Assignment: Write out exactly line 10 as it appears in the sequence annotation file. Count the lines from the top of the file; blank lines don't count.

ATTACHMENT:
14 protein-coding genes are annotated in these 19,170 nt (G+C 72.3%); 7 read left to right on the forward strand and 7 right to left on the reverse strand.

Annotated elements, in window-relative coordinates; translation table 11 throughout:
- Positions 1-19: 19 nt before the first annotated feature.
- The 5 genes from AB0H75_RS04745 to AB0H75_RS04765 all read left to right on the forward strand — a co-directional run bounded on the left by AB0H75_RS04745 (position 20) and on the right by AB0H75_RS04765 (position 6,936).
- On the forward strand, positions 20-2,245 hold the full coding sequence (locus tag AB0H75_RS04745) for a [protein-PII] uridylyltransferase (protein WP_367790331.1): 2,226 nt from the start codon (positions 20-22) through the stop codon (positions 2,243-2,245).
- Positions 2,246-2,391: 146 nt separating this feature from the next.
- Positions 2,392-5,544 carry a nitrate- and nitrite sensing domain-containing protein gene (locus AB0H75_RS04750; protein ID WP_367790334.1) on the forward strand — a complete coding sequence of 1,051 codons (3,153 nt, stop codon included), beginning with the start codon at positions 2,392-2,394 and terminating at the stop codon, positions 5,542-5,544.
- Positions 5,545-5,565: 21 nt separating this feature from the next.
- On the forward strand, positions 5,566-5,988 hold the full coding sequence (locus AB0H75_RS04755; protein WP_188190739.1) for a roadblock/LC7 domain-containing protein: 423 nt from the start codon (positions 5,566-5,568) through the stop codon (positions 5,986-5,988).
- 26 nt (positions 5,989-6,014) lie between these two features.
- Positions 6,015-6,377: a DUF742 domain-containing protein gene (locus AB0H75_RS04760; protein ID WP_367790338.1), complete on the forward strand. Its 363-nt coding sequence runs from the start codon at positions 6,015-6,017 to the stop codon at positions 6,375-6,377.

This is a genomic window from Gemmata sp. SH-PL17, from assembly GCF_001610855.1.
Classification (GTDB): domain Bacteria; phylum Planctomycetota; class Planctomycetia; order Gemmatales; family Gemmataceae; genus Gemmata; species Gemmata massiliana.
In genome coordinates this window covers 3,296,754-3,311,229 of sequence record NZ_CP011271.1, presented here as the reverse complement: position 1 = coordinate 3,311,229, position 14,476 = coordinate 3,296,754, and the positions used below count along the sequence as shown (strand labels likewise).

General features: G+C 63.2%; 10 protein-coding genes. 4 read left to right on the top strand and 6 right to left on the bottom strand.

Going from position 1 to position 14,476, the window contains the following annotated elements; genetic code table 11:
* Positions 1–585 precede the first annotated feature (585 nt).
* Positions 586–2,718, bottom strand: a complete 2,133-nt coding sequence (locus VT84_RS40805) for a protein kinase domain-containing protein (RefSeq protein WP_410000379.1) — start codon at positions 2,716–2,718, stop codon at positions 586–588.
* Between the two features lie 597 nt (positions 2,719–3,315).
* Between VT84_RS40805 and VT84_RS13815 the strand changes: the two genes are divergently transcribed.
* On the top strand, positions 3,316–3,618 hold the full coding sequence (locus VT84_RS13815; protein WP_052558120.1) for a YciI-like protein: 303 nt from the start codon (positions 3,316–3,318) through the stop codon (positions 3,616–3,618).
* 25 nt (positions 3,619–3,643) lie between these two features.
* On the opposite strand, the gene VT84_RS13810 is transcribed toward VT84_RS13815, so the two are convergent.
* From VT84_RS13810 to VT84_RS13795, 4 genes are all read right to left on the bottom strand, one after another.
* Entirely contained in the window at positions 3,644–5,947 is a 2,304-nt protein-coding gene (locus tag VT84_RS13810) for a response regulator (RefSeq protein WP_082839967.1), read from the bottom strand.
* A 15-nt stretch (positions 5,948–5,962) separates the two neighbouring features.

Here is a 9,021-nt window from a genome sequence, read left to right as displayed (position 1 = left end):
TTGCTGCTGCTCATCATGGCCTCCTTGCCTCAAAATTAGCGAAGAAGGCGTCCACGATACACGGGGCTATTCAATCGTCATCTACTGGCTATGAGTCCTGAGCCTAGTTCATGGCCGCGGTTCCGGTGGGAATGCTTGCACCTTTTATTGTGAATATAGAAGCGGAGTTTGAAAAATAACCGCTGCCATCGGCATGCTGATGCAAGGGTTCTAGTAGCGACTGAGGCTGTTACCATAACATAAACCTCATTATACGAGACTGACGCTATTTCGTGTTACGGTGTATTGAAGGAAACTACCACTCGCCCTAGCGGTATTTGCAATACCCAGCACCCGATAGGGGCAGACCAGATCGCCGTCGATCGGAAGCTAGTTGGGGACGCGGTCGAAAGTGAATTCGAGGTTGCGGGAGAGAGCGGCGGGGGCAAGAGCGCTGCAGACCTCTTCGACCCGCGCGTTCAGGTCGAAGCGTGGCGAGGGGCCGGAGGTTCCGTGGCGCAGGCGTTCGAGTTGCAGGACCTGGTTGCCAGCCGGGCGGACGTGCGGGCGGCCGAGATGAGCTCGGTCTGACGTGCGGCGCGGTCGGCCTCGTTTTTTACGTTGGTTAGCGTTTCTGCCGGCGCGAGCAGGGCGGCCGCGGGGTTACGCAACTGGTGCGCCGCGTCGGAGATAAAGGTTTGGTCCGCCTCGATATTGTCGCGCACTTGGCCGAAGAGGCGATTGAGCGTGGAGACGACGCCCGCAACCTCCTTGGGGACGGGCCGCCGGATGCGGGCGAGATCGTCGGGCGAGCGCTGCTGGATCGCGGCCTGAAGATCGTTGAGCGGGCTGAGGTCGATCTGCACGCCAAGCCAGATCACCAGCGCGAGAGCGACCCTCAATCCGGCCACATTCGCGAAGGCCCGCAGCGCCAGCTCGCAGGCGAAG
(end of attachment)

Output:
- 26 nt (positions 5,989-6,014) lie between these two features.